[Note 6] We recognize that the department probably is powerless to remedy the drinking water problem at USP, Marion. If, however, the water truly poses a substantial risk of serious harm to Good and if the department is aware of this risk but allows Good to remain in Federal custody even though it has the ability to transfer him back to the Commonwealth, then it is arguable the department violates art. 26 just as it would if Good were housed at Cedar Junction and exposed to contaminated water there.
[Note 7] Where appropriate, summary judgment can be granted against the moving party. Mass. R. Civ. P. 56 (c), 365 Mass. 824 (1974). Thattil v. Dominican Sisters of Charity of the Presentation of the Blessed Virgin, Inc., 415 Mass. 381 , 385 (1993). The plaintiff asserts that, at this stage, this court should grant summary judgment against the commissioner and issue and injunction. We do not agree. There remain issues of fact regarding, for example, the substantiality of the risk of harm to Good, the seriousness of that harm, and the commissioner's awareness of the risk of harm. The commissioner has conceded none of these issues. Furthermore, both parties should have the opportunity to present arguments regarding an appropriate remedy.
[Note 8] Ordering Good's return might be the only possible remedy, but that is not apparent from the record before us. On remand, the judge should weigh all possible remedies in arriving at the most appropriate remedy, in light of our case law regarding the granting of equitable relief. E.g., Packaging Indus. Group, Inc. v. Cheney, 380 Mass. 609 , 616-617 (1980) (discussing standard for preliminary injunction); Perez v. Boston Hous. Auth., 379 Mass. 703 , 729-730 (1980) (noting special considerations when public officials are enjoined); Brookline v. Goldstein, 388 Mass. 443 , 447 (1983) (risk of harm to public interest may be considered in appropriate cases).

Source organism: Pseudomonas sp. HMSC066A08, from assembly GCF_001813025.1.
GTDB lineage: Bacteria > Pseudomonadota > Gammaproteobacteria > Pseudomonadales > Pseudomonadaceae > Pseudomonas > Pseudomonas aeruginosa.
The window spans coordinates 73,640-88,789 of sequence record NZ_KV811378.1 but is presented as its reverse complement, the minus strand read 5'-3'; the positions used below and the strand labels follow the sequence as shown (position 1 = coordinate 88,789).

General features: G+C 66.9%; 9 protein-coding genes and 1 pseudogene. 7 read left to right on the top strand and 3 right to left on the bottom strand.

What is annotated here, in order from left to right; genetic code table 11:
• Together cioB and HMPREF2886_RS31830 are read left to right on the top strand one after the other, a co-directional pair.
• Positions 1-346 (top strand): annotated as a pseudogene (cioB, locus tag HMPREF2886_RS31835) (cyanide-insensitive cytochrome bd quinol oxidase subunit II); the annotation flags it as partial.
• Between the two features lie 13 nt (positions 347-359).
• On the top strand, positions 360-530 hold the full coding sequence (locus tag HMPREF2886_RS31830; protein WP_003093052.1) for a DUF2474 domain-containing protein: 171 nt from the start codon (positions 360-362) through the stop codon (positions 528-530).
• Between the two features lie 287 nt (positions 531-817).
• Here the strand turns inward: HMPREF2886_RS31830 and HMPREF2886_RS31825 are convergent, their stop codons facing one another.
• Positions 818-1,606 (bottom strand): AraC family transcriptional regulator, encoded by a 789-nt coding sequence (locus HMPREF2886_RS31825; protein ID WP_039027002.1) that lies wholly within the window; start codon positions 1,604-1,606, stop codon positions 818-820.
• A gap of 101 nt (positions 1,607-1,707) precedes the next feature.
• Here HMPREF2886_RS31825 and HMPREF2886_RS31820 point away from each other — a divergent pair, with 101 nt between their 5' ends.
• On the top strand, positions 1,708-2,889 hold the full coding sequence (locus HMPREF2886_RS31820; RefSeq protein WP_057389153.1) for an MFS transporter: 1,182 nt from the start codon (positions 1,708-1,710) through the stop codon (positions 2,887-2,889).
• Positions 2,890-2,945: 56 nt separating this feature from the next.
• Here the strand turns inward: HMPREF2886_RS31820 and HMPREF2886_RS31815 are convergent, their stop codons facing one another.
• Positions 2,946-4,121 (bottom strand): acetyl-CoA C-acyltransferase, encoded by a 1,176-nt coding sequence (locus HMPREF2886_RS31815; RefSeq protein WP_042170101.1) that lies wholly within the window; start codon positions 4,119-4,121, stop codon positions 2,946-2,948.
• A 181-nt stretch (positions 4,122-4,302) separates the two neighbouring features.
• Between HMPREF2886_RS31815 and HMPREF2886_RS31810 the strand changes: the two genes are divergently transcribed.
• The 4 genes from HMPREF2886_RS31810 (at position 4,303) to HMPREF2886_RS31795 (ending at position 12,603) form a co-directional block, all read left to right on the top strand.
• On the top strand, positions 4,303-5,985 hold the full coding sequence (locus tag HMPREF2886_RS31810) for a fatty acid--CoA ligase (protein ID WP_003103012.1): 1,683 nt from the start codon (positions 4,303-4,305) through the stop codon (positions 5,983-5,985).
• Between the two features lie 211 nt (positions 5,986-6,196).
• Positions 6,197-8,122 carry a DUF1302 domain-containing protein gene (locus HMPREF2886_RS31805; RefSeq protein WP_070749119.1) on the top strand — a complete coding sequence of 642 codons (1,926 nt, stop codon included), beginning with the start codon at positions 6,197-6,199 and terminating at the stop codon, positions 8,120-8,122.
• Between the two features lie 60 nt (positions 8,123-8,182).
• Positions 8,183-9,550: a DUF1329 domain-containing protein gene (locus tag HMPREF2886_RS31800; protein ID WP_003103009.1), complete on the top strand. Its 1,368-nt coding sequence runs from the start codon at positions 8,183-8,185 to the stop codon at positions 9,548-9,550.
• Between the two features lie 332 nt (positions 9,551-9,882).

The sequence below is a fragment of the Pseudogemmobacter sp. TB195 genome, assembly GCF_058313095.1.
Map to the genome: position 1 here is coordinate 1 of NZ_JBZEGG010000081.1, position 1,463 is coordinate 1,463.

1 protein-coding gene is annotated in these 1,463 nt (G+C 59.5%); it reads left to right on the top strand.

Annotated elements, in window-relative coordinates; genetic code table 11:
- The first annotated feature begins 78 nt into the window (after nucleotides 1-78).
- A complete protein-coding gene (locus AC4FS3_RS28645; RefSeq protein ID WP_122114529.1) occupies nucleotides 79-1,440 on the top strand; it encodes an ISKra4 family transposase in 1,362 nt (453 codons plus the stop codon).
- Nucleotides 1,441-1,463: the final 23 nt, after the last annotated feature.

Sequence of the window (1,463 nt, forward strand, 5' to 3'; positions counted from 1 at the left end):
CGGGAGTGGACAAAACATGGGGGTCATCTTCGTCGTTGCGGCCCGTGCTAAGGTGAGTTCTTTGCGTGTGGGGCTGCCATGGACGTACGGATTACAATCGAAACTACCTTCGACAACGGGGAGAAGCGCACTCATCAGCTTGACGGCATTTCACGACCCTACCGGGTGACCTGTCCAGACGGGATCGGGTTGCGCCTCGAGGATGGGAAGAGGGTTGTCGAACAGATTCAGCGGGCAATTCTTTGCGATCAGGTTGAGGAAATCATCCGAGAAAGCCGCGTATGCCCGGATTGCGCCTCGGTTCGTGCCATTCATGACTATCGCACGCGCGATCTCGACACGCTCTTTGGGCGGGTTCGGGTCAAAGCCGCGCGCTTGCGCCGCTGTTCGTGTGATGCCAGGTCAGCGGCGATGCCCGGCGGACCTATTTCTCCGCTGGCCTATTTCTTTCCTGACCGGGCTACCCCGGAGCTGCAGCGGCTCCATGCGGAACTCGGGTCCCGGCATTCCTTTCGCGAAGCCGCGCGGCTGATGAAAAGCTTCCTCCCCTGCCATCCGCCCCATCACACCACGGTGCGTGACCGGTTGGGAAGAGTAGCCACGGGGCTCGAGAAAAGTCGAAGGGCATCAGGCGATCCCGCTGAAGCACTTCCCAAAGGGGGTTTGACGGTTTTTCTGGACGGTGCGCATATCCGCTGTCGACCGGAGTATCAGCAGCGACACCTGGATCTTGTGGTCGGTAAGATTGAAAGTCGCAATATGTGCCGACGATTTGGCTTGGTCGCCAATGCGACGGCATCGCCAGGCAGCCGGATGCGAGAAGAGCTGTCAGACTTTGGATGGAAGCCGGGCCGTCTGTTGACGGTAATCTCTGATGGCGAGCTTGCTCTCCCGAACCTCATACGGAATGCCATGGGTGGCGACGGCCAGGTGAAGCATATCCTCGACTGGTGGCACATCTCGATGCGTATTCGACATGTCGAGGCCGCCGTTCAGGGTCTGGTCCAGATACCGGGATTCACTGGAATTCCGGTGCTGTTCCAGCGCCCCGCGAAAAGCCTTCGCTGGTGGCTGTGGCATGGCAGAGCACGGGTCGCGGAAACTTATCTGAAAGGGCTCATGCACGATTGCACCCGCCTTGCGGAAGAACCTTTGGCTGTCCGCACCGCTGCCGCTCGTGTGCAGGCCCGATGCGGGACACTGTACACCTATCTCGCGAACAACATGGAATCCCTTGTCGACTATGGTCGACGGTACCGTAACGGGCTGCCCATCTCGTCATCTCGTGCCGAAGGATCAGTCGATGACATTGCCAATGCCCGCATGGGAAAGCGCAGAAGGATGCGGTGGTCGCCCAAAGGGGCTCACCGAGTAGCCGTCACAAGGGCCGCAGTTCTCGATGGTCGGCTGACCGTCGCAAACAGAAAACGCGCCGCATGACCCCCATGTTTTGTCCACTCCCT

[Note Concur-1] The plaintiff argues a due process interest in being incarcerated "in the Massachusetts prison system . . . [with] the comfort of contract with persons who have had similar life experiences, who grew up in the same neighborhoods as he did and who have similar backgrounds." He also argues that "a part of his daily life in Massachusetts would include the Red Sox (for better or worse), Celtics, Patriots and Bruins, not as in Illinois, the White Sox, Cubs, Bulls, Bears, and Blackhawks as sources of daily conversation. The exploits of Governor Weld, Senate President Bulger, his brother Whitey and the Massachusetts Lottery all contribute to the local prison discourse. Chowder and boiled dinners form the prison fare; not grits and okra. Each item forms one of the threads of daily existence that is woven by the inmates into the fabric of their prison life. Even within prisons, geographic regions maintain a distinct cultural identity . . . . [The p]laintiff has a natural liberty interest in being imprisoned within a familiar culture."
[Note Concur-2] Additionally, such an approach would mean that taxpayers would not have to fund the adjudication of the same issue (i.e., whether the water at USP, Marion, meets Federal standards) in two States.
[Note Concur-3] The court appears to restate the Helling standard in its own words.